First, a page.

#WHM – Harper Lee Embodied Her Panhellenic Creed

Today’s post was written by Christine Barr, a Gamma Phi Beta (Texas State University) who teaches English in Houston, Texas. She is a long time columnist for the Paris Post-Intelligencer. This post appeared in that paper on February 22, 2016 and is on its website at http://bit.ly/1ppBV6W.

Today is also Phi Mu’s Founders’ Day, but an unexpected trip out of town left me without a Phi Mu post. There will be one tomorrow.

At first glance, the passing of Harper Lee might seem a strange place for me to start my annual National Panhellenic Badge Day (March 7) column — but stay with me.

I was teaching my eighth-graders To Kill A Mockingbird when I learned of her death.

On the one hand, she was 89, and by all reports was not in good health, physically or mentally.

On the other, it is hard to lose an artist whose work has meant so much. So, the NPC connection?

Harper Lee was a Chi Omega. She embodied what we hope all sorority members are — caring, compassionate women who use their gifts to better themselves, their communities and their world.

Harper Lee as a college student wearing what might be a Chi Omega badge Photo courtesy of Lyn Harris, Chi Omegas Archivist)

Harper Lee as a college student wearing what is believed to be a Chi Omega badge.  The photo was taken when the image appeared on a television program. The picture taker was Chi Omega’s Archivist, Lyn Harris. 

One reason I am so proud to wear my badge is I know it links me to generations of sorority women who have lived out their creeds.

I remember suffragettes Carrie Chapman Catt, a Pi Beta Phi; Alice Duer Miller, a Kappa Kappa Gamma; Frances Willard, an Alpha Phi; Jessie Wilson Sayre, a Gamma Phi Beta; and Mary Ritter Beard, a Kappa Alpha Theta, who fought for the right of all women to vote.

And Pearl S. Buck, a Kappa Delta, moved people with her writing and philanthropy; Delta Gamma Edith Abbott, who was then the highest ranking woman in the U.S. government, was head of the U.S. Children’s Bureau (1921-1931).

I also remember the first female senator, Sigma Kappa Margaret Chase Smith; photography pioneer and Alpha Omicron Pi Margaret Bourke White; American aviator and one of the first WASP pilots, Mildred Tuttle Axton, Alpha Delta Pi;

Dr. May Agness Hopkins, Zeta Tau Alpha, who was the only woman doctor to serve as a chief of a military zone in World War I; U.S. Secretary of the Treasury (1953-1961) and founder of Easter Seals Ivy Baker Priest, a Delta Zeta.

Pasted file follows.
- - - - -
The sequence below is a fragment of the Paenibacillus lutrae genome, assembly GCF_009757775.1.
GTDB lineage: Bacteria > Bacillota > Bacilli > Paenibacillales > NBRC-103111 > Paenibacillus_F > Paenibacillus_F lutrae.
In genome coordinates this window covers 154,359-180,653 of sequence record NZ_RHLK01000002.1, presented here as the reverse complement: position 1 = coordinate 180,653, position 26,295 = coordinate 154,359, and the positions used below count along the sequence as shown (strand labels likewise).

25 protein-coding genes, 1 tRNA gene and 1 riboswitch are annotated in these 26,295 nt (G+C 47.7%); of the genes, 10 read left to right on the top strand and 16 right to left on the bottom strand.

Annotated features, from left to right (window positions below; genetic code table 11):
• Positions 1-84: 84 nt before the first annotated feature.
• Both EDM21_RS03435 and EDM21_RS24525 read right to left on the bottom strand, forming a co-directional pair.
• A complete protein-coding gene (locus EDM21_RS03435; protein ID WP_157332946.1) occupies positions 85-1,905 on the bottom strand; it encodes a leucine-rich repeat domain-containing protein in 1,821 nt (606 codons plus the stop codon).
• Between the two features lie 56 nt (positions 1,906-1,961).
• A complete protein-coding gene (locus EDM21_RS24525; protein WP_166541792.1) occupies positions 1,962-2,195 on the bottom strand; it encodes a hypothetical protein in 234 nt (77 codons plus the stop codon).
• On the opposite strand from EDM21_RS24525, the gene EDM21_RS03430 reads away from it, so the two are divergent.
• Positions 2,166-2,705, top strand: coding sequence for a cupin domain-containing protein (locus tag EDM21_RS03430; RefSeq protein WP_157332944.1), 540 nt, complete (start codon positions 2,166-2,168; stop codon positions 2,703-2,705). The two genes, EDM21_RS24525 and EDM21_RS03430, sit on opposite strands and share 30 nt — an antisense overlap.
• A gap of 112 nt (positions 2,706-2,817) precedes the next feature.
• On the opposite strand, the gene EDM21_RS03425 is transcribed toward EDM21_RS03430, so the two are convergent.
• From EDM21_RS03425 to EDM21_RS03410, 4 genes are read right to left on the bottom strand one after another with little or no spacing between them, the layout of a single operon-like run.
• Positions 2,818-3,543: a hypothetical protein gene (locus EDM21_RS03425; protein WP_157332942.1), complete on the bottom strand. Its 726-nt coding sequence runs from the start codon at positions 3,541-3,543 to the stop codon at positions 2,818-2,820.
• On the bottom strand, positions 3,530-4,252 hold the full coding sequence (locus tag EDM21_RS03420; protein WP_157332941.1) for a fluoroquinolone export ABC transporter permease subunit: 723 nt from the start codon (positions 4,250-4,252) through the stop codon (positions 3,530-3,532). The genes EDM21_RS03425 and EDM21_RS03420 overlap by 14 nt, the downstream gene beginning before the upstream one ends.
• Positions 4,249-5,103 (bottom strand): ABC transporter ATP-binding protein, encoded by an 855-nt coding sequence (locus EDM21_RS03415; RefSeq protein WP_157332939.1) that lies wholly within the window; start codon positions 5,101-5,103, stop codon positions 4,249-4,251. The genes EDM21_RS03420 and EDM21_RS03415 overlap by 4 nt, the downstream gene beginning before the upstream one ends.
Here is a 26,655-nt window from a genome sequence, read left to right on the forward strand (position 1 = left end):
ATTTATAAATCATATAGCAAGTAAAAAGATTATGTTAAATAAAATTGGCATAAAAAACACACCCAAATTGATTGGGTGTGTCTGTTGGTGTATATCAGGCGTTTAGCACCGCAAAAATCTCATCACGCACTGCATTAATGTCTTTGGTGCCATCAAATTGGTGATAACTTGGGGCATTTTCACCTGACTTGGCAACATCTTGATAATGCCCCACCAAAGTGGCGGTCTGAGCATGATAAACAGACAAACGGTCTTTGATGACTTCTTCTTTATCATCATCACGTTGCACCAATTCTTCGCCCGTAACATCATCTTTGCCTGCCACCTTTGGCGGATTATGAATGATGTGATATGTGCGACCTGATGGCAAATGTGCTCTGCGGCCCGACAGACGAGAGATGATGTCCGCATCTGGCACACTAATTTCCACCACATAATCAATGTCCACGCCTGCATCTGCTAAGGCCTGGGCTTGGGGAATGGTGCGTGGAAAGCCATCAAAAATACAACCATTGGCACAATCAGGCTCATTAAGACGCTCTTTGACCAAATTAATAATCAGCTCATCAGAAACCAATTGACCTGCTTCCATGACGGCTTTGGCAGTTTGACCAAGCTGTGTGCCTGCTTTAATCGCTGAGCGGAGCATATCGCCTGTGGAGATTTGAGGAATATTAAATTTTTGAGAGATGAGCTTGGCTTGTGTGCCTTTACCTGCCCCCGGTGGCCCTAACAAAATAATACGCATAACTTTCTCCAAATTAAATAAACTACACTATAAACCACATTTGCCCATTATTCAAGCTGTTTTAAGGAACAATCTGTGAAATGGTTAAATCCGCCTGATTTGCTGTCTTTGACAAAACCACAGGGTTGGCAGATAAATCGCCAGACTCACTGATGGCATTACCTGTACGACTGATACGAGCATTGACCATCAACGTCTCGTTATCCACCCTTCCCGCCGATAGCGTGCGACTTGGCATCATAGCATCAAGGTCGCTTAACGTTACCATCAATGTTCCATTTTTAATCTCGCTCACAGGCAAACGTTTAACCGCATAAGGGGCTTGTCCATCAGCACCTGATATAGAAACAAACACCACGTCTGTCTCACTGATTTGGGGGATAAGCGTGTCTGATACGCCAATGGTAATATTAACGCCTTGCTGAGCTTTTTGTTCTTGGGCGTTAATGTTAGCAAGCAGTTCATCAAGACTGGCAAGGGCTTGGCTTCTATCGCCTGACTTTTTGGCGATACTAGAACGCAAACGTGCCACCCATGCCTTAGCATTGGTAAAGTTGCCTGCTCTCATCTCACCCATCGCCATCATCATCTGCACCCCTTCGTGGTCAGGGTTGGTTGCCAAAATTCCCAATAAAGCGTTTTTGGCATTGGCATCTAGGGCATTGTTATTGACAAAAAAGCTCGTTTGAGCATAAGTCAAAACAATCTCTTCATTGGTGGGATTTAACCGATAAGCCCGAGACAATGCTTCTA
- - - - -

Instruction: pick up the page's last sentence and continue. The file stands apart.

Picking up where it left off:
I think of former Secretary of State Condoleezza Rice, an Alpha Chi Omega; U.S. Supreme Court justice Ruth Bader Ginsberg, an Alpha Epsilon Phi;

Trail-blazing astronauts Mary Ellen Weber, Phi Mu, Judith Resnick, Alpha Epsilon Phi, Margaret Rhea Seddon, Sigma Kappa, Jan Davis, Alpha Xi Delta, and Laurel Blair Salton Clark, a Gamma Phi Beta;

Sigma Delta Tau and psychologist Dr. Joyce Brothers; historian Doris Kearns Goodwin, a Delta Delta Delta; Ohio Sen. Patricia Clancy, a Theta Phi Alpha; environmentalist Gwen Frostic, an Alpha Sigma Tau;

Founder of the Juvenile Diabetes Foundation Lee Ducat, a Delta Phi Epsilon; Missouri Supreme Court Chief Justice Mary Rhodes Russell, a Sigma Sigma Sigma;

Canada’s Minster of Revenue Kerry-Lynne Findlay, an Alpha Gamma Delta; and Dr. S. June Smith, Alpha Sigma Alpha sister and founder of the June Smith Center for Children with Disabilities.

Usually when significant alumnae are being discussed, the conversation centers on the hundreds of sorority women who have become famous in the arts.

Their contributions are valued also, but too often we do not recognize those who serve in less glamorous but still vital roles.

While these women have achieved prominence, there are countless thousands of other sorority women who take the confidence and skills they acquired during their college days and use it, day in and day out, in order to be the living embodiments of their creeds, unknown except to a small community.

They are, however, the best representation of the strength of sisterhood and the power of women united.

I will wear my badge on badge day; but every day, I wear a badge on a ring.

There it sits on my right hand, a constant reminder of the link I share with the four founders of Gamma Phi Beta and the call to live out our creed of love, learning, labor and loyalty every day as I go about my work and relationships.

I hope every sorority woman will join me on March 7 and proudly wear her emblem of sisterhood. We have a goodly heritage, and much yet to do.

I humbly thank all those who have gone before and paved the way for our sororities, and hope the torch will be taken up by our newest members so we may continue to shine for years to come.

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